Using expressions such as “failing miserably” is certainly not edifying for me as one of the authors: allow me this I hope understandable level of sensitivity. Did you not at least notice the effort to follow the official orthography of Runyankore-Rukiga, which is generally not known and so not observed, with words being written arbitrarily or instinctively? (Indeed, have you learnt the orthography yourself – one of the best achievements in the history of Runyankore, Rukiga and other Ugandan bantu languages? It was not invented by us, and though it leaves something to be desired here and there, it still is a remarkable achievement and we thank those linguists for it.)

But of course you are free to adopt the critical stance that you deem best, but being an old pedagogue, my take is that it is generally wiser to look for something good or at least fair in a work – and be it ever so paltry; thereafter, you may proceed to point out the weaknesses. Even this pointing out should be as humble, yet at the same time as clear as possible – in one word: constructive. This is a difficult art in criticism and scholarship, but it constitutes the difference between serious criticism and the itch for sheer polemic.

Let me add a few terminological matters for your consideration: The term “Runyankore-Rukiga” automatically suggests that there is more Runyankore than Rukiga in the concept or reality that is conveyed by that term. Thus a “Runyankore-Rukiga” “Kavunuuzi” announces itself in its title as Runyankore-dominant. What would “Rukiga-Runyankore” be like? My idea, indeed, is that the Rukiga we in the northern and north-western half of Ndorwa County normally call “okuhorora” should be called “Rukiga-Runyankore”, while the Rukiga whose grammar (especially) is clearly distinct from Runyankore, Ruhororo and what I have just called Rukiga-Runyankore should be called Rukiga-Rukiga, or simply Rukiga. Mark you, the “Rukiga” spoken in the southern and south-western parts of Ndorwa County, i.e. large parts of Kyanamira and Kitumba Subcounties, plus most of Buhara, Maziba, and Kaharo Subcounties, as well as – in Rukiga County – large parts of Bukinda and all of Kamwezi Subcounties: the “Rukiga” spoken in those places is indeed what I would call “Rukiga-Runyankore”, or, even more accurately, “Rukiga-Ruhororo-Runyankore”.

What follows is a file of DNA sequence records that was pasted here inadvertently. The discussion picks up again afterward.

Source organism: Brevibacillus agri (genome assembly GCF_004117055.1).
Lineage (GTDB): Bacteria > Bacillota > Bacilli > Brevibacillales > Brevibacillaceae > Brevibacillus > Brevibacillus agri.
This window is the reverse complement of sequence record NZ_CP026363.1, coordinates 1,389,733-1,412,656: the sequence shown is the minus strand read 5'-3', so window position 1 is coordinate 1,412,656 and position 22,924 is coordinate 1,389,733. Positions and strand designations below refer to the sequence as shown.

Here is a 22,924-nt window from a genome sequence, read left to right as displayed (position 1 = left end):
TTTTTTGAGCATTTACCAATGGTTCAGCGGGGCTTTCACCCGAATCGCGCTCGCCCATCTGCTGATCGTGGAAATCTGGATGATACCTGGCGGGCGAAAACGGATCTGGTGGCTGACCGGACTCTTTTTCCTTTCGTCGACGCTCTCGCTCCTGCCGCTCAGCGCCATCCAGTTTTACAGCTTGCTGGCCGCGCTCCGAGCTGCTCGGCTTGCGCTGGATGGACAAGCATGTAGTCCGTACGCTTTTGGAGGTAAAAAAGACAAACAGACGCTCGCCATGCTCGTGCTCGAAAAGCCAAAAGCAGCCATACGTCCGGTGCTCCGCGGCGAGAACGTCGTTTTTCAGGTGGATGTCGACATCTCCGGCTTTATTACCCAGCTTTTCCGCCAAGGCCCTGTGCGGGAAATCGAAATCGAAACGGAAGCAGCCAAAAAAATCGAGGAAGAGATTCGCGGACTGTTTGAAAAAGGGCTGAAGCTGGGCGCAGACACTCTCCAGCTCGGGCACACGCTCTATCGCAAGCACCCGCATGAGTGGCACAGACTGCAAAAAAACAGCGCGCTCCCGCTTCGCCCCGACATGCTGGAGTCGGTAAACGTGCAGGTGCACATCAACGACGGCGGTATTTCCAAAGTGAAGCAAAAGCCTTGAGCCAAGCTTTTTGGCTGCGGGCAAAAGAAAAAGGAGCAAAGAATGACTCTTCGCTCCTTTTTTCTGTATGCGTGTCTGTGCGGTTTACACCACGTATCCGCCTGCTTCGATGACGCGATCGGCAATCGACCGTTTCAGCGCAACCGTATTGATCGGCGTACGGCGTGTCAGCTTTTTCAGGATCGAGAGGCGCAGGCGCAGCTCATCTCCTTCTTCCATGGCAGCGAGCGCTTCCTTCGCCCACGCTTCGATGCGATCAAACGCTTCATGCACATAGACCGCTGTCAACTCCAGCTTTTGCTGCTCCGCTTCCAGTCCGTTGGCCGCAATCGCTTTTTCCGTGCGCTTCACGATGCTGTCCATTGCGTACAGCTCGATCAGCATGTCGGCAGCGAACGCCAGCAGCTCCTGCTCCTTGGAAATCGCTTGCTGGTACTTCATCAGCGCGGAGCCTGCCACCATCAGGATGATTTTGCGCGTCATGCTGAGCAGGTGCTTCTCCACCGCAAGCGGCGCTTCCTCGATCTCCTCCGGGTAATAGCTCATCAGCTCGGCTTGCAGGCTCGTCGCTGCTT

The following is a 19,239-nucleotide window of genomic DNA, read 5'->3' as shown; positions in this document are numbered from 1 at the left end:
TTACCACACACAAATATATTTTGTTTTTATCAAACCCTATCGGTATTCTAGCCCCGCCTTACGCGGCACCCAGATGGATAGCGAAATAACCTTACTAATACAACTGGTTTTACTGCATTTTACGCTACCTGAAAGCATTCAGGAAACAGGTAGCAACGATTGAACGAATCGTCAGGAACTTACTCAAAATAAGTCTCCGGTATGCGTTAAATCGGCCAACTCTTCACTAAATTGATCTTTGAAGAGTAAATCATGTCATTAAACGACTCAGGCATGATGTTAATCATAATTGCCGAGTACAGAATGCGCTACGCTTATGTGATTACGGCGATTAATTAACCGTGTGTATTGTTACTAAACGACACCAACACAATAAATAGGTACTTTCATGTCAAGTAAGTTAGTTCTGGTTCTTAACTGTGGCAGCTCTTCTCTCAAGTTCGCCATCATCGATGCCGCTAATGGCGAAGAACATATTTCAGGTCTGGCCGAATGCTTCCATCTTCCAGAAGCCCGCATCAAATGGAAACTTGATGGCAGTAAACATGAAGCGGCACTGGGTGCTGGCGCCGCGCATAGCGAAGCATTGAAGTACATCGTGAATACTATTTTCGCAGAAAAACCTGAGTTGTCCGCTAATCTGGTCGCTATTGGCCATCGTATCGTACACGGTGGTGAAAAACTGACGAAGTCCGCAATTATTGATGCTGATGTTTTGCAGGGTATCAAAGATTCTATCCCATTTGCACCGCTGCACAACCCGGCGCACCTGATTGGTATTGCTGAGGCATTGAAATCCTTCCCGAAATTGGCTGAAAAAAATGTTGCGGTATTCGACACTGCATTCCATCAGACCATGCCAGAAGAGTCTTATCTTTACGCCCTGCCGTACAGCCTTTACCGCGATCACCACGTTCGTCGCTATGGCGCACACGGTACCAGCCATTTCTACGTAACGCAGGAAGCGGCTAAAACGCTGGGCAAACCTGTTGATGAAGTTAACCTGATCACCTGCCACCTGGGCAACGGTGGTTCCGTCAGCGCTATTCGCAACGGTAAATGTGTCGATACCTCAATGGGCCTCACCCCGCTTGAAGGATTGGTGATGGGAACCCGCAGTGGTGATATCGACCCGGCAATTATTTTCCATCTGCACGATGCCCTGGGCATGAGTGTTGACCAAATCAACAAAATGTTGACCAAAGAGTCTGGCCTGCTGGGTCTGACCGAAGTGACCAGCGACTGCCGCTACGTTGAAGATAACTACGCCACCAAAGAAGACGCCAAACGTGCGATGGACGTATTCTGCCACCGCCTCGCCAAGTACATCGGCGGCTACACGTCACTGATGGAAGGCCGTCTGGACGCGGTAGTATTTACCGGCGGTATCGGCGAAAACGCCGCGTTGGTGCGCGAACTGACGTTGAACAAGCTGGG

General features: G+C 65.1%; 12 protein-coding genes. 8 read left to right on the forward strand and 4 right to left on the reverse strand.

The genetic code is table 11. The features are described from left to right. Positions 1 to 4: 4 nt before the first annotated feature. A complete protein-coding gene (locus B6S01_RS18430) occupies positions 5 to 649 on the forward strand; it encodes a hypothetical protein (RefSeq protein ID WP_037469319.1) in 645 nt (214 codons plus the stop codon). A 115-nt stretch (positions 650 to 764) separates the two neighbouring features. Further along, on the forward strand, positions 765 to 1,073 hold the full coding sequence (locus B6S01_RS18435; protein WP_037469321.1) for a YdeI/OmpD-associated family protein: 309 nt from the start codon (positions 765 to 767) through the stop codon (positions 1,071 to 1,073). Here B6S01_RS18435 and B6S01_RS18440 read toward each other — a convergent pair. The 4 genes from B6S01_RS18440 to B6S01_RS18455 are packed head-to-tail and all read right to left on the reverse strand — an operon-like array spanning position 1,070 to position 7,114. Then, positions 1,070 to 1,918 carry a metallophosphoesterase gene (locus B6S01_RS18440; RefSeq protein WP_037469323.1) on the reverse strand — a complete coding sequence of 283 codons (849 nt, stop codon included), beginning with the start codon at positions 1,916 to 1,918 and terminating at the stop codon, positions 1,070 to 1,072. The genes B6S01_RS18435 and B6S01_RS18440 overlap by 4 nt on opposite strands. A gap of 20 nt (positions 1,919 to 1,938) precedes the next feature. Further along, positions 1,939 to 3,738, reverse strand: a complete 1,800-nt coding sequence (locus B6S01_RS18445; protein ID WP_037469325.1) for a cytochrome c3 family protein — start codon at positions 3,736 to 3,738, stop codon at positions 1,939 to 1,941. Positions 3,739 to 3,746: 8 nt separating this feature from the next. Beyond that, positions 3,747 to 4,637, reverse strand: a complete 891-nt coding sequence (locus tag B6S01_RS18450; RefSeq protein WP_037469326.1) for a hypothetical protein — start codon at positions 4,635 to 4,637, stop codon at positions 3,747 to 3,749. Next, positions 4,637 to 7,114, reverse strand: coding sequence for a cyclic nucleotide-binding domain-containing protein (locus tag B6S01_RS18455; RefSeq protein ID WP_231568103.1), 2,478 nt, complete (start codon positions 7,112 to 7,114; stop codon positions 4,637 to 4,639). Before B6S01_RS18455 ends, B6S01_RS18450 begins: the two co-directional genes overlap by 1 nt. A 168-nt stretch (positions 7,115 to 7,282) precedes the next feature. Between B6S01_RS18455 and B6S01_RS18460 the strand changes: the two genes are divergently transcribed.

Mr. Bwesigye, clear distinctions between Rukiga and Runyankore “culturems” or culture-based specifics in the vocabulary (as you correctly refer to them) notwithstanding, the major “heritage” you and I want to preserve as far as Rukiga is concerned is the heritage of “Rukiga-Rukiga” grammar, which is quite distinct from Runyankore/Ruhororo/Rukiga-Runyankore grammar. Thus, whereas Rukiga-Runyankore (as I have called it) and Ruhororo and Runyankore – or, in a word, what is currently called “Runyankore-Rukiga” – all say, for example, “Nooyenda ki?” (and, more colloquially, “Nonda ki?”), what does Rukiga-Rukiga say? Rukiga-Rukiga says, “Orenda ki?” (and this happens to have no colloquial form known to me).